I played golf once with billionaire Donald Trump a dozen or so years ago, while doing a feature for Golf Magazine. In those days, handicaps were kept on a computer printout in the locker room. While waiting for Trump to appear, I checked his handicap on the sheet and he was listed at plus-2.
This was at Winged Foot, one of America’s most prestigious and most difficult 36-hole venues. Major championships have been played on the West Course, but for some, the East Course is just as tough.
After we played, all I could think was that I’d like to play him every day for a living at plus-2. We call that a vanity handicap.
After watching Trump collect golf courses the past half-dozen years, the same could be said for his golf portfolio. According to Trump’s website, he owns 16 golf properties and is hoping for a 17th – the legendary Turnberry golf links in western Scotland, a regular host of the Open Championship.
Only one of his courses has been built from scratch, Trump International Scotland, near Aberdeen. He believes – really – that it’s the best course in Scotland and that the R&A should beat down his door for an opportunity to play an Open there.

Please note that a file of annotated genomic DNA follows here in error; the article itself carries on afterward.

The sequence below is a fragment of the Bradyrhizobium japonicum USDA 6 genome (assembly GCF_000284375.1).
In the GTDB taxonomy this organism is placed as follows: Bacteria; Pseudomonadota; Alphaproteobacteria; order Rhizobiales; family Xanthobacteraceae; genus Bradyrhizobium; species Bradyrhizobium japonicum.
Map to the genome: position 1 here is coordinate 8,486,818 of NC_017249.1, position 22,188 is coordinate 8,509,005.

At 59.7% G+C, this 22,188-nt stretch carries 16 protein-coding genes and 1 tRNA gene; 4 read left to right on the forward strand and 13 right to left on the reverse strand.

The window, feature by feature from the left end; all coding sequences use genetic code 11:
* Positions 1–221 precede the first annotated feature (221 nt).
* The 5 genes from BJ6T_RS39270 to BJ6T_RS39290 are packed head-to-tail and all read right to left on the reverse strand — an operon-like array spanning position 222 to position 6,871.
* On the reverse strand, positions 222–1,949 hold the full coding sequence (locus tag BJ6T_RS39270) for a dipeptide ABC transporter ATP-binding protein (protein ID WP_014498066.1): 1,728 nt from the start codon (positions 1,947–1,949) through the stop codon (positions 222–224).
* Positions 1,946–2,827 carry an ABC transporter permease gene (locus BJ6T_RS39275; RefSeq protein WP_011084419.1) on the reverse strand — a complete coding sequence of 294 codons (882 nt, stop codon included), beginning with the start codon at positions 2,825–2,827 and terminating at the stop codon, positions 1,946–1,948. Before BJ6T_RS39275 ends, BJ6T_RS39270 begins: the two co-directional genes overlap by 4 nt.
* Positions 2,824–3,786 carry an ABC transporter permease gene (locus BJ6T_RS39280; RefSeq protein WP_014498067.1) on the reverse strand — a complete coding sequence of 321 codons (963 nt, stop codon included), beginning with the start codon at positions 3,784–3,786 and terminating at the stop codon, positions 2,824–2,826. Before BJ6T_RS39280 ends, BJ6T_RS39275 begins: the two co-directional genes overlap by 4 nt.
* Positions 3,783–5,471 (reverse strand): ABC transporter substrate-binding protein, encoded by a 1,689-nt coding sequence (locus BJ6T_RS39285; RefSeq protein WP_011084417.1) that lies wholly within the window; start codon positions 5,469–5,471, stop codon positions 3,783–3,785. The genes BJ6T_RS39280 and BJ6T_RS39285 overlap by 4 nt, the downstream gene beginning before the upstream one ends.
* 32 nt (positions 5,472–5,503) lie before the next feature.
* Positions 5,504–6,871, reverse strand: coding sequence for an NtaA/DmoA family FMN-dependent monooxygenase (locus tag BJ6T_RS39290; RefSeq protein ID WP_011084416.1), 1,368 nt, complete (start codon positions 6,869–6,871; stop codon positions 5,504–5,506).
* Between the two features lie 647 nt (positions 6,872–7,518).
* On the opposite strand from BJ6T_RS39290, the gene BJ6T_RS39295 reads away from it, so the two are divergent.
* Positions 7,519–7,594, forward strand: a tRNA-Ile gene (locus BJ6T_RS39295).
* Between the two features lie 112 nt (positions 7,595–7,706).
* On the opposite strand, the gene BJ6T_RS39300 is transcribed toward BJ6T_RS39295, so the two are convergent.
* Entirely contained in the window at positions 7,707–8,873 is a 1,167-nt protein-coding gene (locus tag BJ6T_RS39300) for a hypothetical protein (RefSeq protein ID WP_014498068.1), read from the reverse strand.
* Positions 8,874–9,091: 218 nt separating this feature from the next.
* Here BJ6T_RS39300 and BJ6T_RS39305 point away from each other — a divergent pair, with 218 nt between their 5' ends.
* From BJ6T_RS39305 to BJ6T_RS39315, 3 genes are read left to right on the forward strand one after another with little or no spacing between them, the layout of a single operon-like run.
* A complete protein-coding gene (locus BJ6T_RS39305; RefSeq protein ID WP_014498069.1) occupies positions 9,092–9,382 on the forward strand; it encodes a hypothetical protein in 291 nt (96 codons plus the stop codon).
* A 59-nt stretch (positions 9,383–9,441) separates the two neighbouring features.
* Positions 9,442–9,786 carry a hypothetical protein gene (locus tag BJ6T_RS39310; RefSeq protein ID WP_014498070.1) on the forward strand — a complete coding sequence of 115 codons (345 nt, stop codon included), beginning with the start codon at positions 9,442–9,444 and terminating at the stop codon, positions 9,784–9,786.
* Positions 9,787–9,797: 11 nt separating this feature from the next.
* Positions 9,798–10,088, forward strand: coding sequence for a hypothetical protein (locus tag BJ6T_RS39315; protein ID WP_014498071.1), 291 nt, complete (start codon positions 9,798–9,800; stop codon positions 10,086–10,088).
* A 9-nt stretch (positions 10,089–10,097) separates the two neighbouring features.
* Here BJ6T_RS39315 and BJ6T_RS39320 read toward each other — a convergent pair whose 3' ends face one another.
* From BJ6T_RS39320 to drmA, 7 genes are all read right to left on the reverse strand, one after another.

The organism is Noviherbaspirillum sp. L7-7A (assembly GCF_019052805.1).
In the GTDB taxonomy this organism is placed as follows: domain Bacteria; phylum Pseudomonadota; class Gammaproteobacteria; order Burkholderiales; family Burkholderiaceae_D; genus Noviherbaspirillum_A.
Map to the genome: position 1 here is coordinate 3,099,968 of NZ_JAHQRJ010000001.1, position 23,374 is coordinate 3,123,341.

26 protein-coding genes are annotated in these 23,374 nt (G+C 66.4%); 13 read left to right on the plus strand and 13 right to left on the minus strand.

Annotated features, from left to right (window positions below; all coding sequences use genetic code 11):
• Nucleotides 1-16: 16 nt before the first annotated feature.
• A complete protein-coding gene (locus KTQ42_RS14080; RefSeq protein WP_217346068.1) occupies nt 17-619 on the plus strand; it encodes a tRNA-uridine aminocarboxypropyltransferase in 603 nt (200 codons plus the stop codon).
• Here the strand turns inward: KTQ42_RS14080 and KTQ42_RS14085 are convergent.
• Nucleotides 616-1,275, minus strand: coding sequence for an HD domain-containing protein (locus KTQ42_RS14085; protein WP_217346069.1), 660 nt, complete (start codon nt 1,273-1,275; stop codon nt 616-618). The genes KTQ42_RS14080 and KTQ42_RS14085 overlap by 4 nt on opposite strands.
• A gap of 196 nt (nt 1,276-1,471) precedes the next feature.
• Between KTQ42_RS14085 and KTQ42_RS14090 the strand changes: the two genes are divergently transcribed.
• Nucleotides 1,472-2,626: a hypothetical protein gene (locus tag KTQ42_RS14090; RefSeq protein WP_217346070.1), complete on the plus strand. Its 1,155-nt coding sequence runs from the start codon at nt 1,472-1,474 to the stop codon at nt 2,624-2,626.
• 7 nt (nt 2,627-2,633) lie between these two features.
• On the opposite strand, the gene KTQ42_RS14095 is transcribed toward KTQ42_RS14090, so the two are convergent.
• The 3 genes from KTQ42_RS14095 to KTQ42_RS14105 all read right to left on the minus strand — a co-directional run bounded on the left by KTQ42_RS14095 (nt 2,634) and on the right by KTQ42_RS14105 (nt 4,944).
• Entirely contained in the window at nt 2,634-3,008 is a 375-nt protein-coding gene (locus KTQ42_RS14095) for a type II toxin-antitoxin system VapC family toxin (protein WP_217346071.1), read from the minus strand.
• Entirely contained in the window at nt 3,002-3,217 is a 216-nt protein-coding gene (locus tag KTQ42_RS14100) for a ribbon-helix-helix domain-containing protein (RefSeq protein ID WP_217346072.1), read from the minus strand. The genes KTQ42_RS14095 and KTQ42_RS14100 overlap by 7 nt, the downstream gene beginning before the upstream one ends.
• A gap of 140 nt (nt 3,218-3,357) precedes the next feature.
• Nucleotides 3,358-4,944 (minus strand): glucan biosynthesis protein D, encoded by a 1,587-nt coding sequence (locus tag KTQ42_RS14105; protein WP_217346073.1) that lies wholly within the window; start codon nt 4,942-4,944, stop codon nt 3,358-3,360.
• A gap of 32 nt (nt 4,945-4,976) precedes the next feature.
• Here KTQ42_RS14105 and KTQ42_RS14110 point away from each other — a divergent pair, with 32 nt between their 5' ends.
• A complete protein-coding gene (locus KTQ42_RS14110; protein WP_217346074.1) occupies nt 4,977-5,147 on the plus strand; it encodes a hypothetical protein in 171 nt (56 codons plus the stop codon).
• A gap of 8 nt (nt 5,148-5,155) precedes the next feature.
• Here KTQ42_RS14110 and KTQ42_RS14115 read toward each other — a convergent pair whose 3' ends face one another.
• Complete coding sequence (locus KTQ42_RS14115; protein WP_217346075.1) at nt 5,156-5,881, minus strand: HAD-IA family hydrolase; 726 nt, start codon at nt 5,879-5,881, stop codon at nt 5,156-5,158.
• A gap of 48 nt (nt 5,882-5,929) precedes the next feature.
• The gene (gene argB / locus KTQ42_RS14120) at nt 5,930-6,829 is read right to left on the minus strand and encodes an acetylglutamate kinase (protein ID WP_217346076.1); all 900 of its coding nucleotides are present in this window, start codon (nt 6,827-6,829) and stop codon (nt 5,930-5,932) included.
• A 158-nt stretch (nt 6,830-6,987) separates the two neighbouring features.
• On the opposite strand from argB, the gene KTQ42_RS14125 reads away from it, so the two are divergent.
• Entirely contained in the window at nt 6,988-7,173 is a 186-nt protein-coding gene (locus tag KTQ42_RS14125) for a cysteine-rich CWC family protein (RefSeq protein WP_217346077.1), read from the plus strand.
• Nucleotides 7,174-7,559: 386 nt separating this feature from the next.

He also owns Doral and pumped a few million into its renovation and just recently purchased Doonbeg (Trump International Ireland), which was distressed. If he buys Turnberry, it will be interesting to see whether the R&A keeps Turnberry on the list of Open courses.
Trump has filed for corporate bankruptcy four times – in 1991, 1992, 2004 and 2009. According to Forbes, all the bankruptcies were connected to over-leveraged casino and hotel properties in Atlantic City. He has never filed for personal bankruptcy.
What that really means is that if you’re a Trump creditor, you roll the dice by doing business with The Donald. Corporate bankruptcy is a way for principals to restructure debt and come out unscarred and unscathed. For a creditor, pennies on the dollar is a real possibility.
It’s been five years since a Trump bankruptcy and five years before that was the previous one. That’s doesn’t necessarily mean anything but buyer beware.